Arise America: Hong Kong Protest Leaders Call for Retreat
Victoria Hui, a political scientist at the University of Notre Dame in the U.S., suggested the protests partly stem from young people’s anger at decreasing social mobility and their dimming prospects at finding decent jobs after graduating from college, which is also becoming more unaffordable for people outside the upper and middle classes.
“People are attributing their economic grievances to the political system,” Hui said. “Demand for universal suffrage is connected to these material grievances.”
KUHN: Victoria Hui is a political scientist at the University of Notre Dame. She says that in recent years, every chapter in Hong Kong’s struggle for democracy has been led by a different group. This time she says it’s the students’ time to lead.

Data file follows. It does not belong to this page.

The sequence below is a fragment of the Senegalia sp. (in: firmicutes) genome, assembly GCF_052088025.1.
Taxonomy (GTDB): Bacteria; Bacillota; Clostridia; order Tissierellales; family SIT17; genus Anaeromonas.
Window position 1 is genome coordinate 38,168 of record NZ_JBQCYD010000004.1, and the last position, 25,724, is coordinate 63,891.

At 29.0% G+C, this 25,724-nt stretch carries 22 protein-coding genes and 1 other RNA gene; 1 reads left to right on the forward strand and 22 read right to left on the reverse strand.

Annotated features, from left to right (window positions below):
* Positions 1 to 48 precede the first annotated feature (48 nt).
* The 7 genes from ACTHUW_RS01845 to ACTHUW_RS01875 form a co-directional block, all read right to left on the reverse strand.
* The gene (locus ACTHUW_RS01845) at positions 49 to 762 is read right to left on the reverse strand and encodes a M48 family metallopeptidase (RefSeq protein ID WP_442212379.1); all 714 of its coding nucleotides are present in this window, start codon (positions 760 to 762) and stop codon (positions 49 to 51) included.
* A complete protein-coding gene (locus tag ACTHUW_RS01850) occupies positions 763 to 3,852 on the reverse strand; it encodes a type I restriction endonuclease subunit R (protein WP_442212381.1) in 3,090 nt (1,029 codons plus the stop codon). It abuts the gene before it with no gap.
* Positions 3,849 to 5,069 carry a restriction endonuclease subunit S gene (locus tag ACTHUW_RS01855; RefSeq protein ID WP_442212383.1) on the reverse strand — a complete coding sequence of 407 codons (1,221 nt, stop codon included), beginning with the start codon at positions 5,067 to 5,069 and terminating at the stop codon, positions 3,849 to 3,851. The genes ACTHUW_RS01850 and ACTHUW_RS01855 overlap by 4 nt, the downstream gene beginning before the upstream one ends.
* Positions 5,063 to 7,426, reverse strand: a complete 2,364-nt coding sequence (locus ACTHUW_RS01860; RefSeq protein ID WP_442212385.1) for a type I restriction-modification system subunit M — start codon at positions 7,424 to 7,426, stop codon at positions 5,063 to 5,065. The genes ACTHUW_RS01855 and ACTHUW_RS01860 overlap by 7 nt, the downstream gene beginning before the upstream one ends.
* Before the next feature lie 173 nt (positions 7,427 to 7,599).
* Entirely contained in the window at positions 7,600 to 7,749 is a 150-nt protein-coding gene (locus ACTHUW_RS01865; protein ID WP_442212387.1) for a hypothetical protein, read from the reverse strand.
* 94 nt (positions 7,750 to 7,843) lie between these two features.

VICTORIA HUI: The leadership role is also very fluid. It’s taken over by different groups of people over time. In fact, this explains why Hong Kong’s democracy movement has sustained over time.
Victoria Hui, associate professor of political science at the University of Notre Dame in Indiana, says that a hit on the industries dependent on tourism doesn’t have to be detrimental for the protest movement.
“Many people are already incensed by the effect of mass tourism from the mainland,” she says. “Rents have shot up and many mom-and-pop stores are torn down for the benefit of malls catering to tourists.”
Students should consider alternative ways to pressure the government without inconveniencing regular Hong Kong people, said Victoria Hui, associate professor of political science at the University of Notre Dame and author of “War and State Formation in Ancient China and Early Modern Europe.” Protesters could organize targeted boycotts or convince people to withhold income tax payments, she said…
“The worry really is that the enthusiasm of core supporters will also wear out,” she said. “If CY Leung was smart, he would just wait out the protesters, he could avoid the choice of making concessions or cracking down.”
[After this blog] Occupy Radio: Occupy Central Report from Hong Kong